also your wireless speeds now indicate you are running at G, quite possibly you have another G device on the network. in which case if you don't have a more modern router that has a function to separate G devices on the network, it will slow down the whole network to G speeds. 



#10 +BudMan

BudMan

    Neowinian Senior

  • Tech Issues Solved: 96
  • Joined: 04-July 02
  • Location: Schaumburg, IL
  • OS: Win7, Vista, 2k3, 2k8, XP, Linux, FreeBSD, OSX, etc. etc.

Posted 25 August 2013 - 13:03

"modern router that has a function to separate G devices on the network, it will slow down the whole network to G speeds. "

Only way to do that would be dual band, where N are on 1 and G is on the other.

Wireless is SHARED, its like a highway getting stuck behind a slow driver. If you have Slow talkers then your fast talkers will get slowed down.. Is not as bad as B but G will slow down N just for the fact that they can not talk as fast.

So unless you can put say all your G on the 2.4 and let your N talk on 5 your going to slow down everyone putting G an N together.

But I am more interested in this 100mbit wire thing.

#11 grabageek

grabageek

    Neowinian

  • Joined: 08-November 12
  • Location: Derby
  • OS: Linux, Windows, Android

Posted 25 August 2013 - 13:13

My advice is have a play with the PC acting as a bridge/booster and see what works. I have used PC's as wifi bridges and Boosters and it does work but there is no one size fits all solution so give it a go, you cant hurt anything at the end of the day.



#12 HawkMan

HawkMan

    Neowinian Senior

  • Tech Issues Solved: 4
  • Joined: 31-August 04
  • Location: Norway
  • Phone: Noka Lumia 1020

Posted 25 August 2013 - 15:04

"modern router that has a function to separate G devices on the network, it will slow down the whole network to G speeds. "

Only way to do that would be dual band, where N are on 1 and G is on the other.

Wireless is SHARED, its like a highway getting stuck behind a slow driver. If you have Slow talkers then your fast talkers will get slowed down.. Is not as bad as B but G will slow down N just for the fact that they can not talk as fast.

So unless you can put say all your G on the 2.4 and let your N talk on 5 your going to slow down everyone putting G an N together.

But I am more interested in this 100mbit wire thing.

 

 

Not true. my Asus, as well my my older linksys has an option that's specifically isolates G devices on the network so they don't affect the speed of N devices. 

 

Granted I generally put any device I can on the 5 Ghz network. 

Attached Images

  • bgprotection.jpg


#13 OP moeburn

moeburn

    tracer bullet

  • Joined: 10-March 04
  • Location: Toronto, Ontario

Posted 25 August 2013 - 15:07

"modern router that has a function to separate G devices on the network, it will slow down the whole network to G speeds. "

Only way to do that would be dual band, where N are on 1 and G is on the other.

Wireless is SHARED, its like a highway getting stuck behind a slow driver. If you have Slow talkers then your fast talkers will get slowed down.. Is not as bad as B but G will slow down N just for the fact that they can not talk as fast.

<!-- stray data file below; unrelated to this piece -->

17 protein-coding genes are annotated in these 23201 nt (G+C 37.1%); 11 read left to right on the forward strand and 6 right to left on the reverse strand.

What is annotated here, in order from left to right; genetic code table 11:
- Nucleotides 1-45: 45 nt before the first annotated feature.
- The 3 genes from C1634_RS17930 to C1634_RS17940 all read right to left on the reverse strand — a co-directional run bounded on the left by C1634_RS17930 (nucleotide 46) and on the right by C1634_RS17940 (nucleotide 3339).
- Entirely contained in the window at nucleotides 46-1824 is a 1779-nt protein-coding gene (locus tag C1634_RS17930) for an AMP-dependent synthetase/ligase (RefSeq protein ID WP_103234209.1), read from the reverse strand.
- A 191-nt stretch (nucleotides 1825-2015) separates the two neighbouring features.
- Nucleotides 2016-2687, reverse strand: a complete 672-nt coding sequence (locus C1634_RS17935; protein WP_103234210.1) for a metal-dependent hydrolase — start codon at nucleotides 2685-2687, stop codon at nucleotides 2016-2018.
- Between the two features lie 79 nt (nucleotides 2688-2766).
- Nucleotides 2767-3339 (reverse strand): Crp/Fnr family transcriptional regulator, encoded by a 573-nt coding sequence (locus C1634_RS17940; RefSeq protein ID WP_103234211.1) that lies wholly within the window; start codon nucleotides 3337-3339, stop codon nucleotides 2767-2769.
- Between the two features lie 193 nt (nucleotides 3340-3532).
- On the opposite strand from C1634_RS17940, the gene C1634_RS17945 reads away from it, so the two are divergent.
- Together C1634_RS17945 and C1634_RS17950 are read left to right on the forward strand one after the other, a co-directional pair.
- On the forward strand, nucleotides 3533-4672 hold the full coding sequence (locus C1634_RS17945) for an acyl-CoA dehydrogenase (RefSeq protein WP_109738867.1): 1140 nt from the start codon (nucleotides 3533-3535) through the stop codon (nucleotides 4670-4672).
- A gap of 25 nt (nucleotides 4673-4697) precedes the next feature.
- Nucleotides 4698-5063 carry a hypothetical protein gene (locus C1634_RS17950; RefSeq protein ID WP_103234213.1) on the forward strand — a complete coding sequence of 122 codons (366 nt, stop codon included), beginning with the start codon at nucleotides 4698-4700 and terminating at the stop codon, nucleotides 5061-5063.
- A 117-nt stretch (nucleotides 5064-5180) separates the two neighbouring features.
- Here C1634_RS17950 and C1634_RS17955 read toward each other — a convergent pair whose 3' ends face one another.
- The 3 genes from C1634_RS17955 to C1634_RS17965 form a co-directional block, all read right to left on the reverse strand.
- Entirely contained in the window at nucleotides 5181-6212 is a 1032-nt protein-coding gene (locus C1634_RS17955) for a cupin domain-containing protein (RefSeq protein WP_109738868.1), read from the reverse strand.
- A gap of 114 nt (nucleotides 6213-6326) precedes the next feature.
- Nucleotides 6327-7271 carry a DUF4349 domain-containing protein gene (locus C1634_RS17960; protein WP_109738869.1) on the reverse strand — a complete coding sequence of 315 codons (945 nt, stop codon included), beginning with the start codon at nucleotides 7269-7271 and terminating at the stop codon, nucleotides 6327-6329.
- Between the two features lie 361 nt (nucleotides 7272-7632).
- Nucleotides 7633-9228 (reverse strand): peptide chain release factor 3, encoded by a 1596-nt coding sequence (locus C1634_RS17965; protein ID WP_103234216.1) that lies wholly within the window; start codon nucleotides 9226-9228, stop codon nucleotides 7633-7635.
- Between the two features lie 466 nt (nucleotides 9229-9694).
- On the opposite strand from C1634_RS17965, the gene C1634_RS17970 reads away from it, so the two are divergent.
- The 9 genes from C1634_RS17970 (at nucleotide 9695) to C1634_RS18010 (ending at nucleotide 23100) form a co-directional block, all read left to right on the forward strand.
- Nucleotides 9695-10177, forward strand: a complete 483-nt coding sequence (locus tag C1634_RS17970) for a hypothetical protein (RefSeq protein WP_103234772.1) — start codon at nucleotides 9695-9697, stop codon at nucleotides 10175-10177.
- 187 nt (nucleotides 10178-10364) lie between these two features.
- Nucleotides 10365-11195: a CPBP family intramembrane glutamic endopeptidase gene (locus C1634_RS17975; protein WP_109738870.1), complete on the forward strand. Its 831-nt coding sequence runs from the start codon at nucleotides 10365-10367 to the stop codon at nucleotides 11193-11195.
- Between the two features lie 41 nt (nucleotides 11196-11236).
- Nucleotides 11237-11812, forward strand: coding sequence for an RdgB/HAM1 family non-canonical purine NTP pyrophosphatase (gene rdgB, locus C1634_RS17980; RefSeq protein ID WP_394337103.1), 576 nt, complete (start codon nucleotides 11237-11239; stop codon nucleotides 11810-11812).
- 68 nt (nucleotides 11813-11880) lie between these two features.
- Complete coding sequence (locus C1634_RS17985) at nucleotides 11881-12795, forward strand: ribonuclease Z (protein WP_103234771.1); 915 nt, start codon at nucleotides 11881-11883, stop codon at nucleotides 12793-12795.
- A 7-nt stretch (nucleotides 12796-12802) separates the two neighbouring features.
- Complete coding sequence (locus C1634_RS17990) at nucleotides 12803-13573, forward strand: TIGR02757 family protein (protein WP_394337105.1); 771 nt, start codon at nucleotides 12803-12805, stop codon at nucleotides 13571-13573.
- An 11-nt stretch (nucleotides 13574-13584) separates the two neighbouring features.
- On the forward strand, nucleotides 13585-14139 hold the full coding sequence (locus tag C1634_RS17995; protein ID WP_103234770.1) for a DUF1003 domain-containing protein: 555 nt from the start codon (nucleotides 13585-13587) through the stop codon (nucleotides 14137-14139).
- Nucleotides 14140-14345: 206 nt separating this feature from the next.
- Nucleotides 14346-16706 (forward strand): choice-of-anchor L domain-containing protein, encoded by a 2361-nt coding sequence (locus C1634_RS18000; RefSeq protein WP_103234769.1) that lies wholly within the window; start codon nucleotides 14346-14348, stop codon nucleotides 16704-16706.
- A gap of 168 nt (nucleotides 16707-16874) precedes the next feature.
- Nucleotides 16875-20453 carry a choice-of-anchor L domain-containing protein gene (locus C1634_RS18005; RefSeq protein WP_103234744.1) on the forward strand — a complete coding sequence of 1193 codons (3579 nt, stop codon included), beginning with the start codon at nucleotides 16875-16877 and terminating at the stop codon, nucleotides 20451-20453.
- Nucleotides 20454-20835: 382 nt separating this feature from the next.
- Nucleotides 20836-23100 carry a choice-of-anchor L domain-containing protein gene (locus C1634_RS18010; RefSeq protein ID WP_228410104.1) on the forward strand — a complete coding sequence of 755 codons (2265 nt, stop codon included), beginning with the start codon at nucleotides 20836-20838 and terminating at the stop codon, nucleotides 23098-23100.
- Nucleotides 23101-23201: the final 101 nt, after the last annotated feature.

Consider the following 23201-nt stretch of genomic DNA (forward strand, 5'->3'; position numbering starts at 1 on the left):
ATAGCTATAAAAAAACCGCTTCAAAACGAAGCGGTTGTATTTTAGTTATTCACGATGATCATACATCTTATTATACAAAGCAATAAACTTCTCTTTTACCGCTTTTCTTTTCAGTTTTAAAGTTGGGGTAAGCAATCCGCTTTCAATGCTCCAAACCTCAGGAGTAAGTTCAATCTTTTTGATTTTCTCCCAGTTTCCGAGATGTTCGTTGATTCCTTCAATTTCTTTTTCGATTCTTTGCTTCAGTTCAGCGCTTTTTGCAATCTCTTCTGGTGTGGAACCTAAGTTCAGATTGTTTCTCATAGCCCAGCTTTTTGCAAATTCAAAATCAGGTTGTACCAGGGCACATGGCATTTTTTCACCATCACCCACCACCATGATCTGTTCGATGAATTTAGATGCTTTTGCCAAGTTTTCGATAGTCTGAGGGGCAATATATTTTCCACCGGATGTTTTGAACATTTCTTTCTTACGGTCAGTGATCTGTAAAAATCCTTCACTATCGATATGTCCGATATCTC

So unless you can put say all your G on the 2.4 and let your N talk on 5 your going to slow down everyone putting G an N together.

But I am more interested in this 100mbit wire thing.

 

Okay, it was my father who wired this house, and he told me he used "100mbit only" wires.  However, I'm staring at the oldest ethernet wire in the house, and it clearly says "Gigabit CAT5e" on it.  Silly dad.  

 

So I have a gigabit router, and a gigabit ethernet card, and gigabit wires.  Now I gotta figure out why I'm running in 100mbit mode

 

EDIT: Right clicking on my "Marvell Yukon 88E8071 PCI-E Gigabit", clicking properties, configure, advanced, Speed & Duplex, it is set to "auto", but the only other options listed are 10mbit and 100mbit full and half duplex.  Perhaps my drivers aren't using my card properly?

 

As for the wireless speeds; well pretty much every device in this house is running on Wireless-N, except for a printer, and an old laptop.  I have the router set to "NG Mixed", so I would assume those two G-only devices are slowing everyone else to G speeds.

 

But I DO have another, completely unused band in the router!  The router is a dual-band 2.4ghz and 5ghz router.  We disabled the 5ghz band because it didn't have useable range; you had to be in the same room as the router to even see the 5ghz SSID.  Is there any way I could configure the 5ghz band to be a 2.4ghz N access point?  Or do they use fixed-clock crystals, forcing it to be 5ghz no matter what?  



#14 +BudMan

BudMan

    Neowinian Senior

  • Tech Issues Solved: 96
  • Joined: 04-July 02
  • Location: Schaumburg, IL
  • OS: Win7, Vista, 2k3, 2k8, XP, Linux, FreeBSD, OSX, etc. etc.

Posted 25 August 2013 - 15:15

"Now I gotta figure out why I'm not running in gigabit mode."

So your nic shows 100mbit?

nic1gig.png


edit
as to your drivers not showing option for hard code to 1000, this is quite common. Gig should always be auto negotiated, hard coding breaks stuff in the spec.

driversnic.png

Ir your on auto and its not showing gig.. Then something wrong with the cable as hawkman says below, or the other end is not in gig either.. Sure your router or where that cable goes is gig, what is your router spec, is there a switch between you and the router.. Maybe those wires in the walls all run to a distribution switch in the basement or something that is only 100mbit.

Simple test to see if wire in the walls - take any other patch cable and connect using that known good cable.

Maybe your dad only hooked up 4 of the 8 wires? ;) Yeah never going to work gig then..

#15 HawkMan

HawkMan

    Neowinian Senior

  • Tech Issues Solved: 4
  • Joined: 31-August 04
  • Location: Norway
  • Phone: Noka Lumia 1020

Posted 25 August 2013 - 15:40

the cable quality may in some cases cause the equipment to only allow syncing at 100 though. 

I know I need to redo the cable between the first and second floor in my house since to much pulling and bending of it at to high angle caused it to only allow syncing at 100.